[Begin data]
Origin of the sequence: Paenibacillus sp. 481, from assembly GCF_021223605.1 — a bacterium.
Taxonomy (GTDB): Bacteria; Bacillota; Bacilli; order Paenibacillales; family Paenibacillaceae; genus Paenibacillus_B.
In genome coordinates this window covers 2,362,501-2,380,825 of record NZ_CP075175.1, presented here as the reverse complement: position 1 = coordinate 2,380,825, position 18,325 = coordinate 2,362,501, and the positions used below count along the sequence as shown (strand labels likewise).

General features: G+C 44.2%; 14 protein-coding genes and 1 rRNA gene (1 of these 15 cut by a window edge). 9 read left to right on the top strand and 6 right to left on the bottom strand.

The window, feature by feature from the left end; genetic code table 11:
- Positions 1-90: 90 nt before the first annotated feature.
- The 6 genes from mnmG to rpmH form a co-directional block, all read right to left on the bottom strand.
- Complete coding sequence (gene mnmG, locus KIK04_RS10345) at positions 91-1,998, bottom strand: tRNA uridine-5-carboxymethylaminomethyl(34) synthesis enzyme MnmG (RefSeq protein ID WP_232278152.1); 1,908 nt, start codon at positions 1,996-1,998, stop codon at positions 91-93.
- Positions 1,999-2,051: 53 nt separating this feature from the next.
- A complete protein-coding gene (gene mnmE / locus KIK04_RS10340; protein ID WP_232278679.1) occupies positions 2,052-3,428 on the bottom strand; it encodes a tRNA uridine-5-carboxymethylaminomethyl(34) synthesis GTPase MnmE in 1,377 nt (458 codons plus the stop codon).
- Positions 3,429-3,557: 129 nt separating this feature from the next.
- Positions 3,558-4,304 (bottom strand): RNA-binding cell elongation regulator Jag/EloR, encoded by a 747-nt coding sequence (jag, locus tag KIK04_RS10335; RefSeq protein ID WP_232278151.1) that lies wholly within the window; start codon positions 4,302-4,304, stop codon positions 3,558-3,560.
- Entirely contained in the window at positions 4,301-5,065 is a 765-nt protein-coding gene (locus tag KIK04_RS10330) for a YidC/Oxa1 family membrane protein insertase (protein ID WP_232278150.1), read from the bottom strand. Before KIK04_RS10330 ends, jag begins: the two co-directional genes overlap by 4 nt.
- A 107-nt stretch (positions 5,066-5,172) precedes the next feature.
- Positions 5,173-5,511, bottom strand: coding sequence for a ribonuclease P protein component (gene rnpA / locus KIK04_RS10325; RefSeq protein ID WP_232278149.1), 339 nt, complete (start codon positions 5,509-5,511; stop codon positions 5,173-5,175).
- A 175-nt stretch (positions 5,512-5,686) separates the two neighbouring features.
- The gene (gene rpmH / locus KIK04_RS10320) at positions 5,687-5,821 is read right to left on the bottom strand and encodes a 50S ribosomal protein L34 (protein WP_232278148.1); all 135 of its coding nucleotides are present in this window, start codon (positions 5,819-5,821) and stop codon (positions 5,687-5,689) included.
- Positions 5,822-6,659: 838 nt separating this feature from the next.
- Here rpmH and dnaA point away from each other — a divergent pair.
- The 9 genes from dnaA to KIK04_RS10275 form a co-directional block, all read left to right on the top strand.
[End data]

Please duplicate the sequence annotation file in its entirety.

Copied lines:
Origin of the sequence: Paenibacillus sp. 481, from assembly GCF_021223605.1 — a bacterium.
Taxonomy (GTDB): Bacteria; Bacillota; Bacilli; order Paenibacillales; family Paenibacillaceae; genus Paenibacillus_B.
In genome coordinates this window covers 2,362,501-2,380,825 of record NZ_CP075175.1, presented here as the reverse complement: position 1 = coordinate 2,380,825, position 18,325 = coordinate 2,362,501, and the positions used below count along the sequence as shown (strand labels likewise).

General features: G+C 44.2%; 14 protein-coding genes and 1 rRNA gene (1 of these 15 cut by a window edge). 9 read left to right on the top strand and 6 right to left on the bottom strand.

The window, feature by feature from the left end; genetic code table 11:
- Positions 1-90: 90 nt before the first annotated feature.
- The 6 genes from mnmG to rpmH form a co-directional block, all read right to left on the bottom strand.
- Complete coding sequence (gene mnmG, locus KIK04_RS10345) at positions 91-1,998, bottom strand: tRNA uridine-5-carboxymethylaminomethyl(34) synthesis enzyme MnmG (RefSeq protein ID WP_232278152.1); 1,908 nt, start codon at positions 1,996-1,998, stop codon at positions 91-93.
- Positions 1,999-2,051: 53 nt separating this feature from the next.
- A complete protein-coding gene (gene mnmE / locus KIK04_RS10340; protein ID WP_232278679.1) occupies positions 2,052-3,428 on the bottom strand; it encodes a tRNA uridine-5-carboxymethylaminomethyl(34) synthesis GTPase MnmE in 1,377 nt (458 codons plus the stop codon).
- Positions 3,429-3,557: 129 nt separating this feature from the next.
- Positions 3,558-4,304 (bottom strand): RNA-binding cell elongation regulator Jag/EloR, encoded by a 747-nt coding sequence (jag, locus tag KIK04_RS10335; RefSeq protein ID WP_232278151.1) that lies wholly within the window; start codon positions 4,302-4,304, stop codon positions 3,558-3,560.
- Entirely contained in the window at positions 4,301-5,065 is a 765-nt protein-coding gene (locus tag KIK04_RS10330) for a YidC/Oxa1 family membrane protein insertase (protein ID WP_232278150.1), read from the bottom strand. Before KIK04_RS10330 ends, jag begins: the two co-directional genes overlap by 4 nt.
- A 107-nt stretch (positions 5,066-5,172) precedes the next feature.
- Positions 5,173-5,511, bottom strand: coding sequence for a ribonuclease P protein component (gene rnpA / locus KIK04_RS10325; RefSeq protein ID WP_232278149.1), 339 nt, complete (start codon positions 5,509-5,511; stop codon positions 5,173-5,175).
- A 175-nt stretch (positions 5,512-5,686) separates the two neighbouring features.
- The gene (gene rpmH / locus KIK04_RS10320) at positions 5,687-5,821 is read right to left on the bottom strand and encodes a 50S ribosomal protein L34 (protein WP_232278148.1); all 135 of its coding nucleotides are present in this window, start codon (positions 5,819-5,821) and stop codon (positions 5,687-5,689) included.
- Positions 5,822-6,659: 838 nt separating this feature from the next.
- Here rpmH and dnaA point away from each other — a divergent pair.
- The 9 genes from dnaA to KIK04_RS10275 form a co-directional block, all read left to right on the top strand.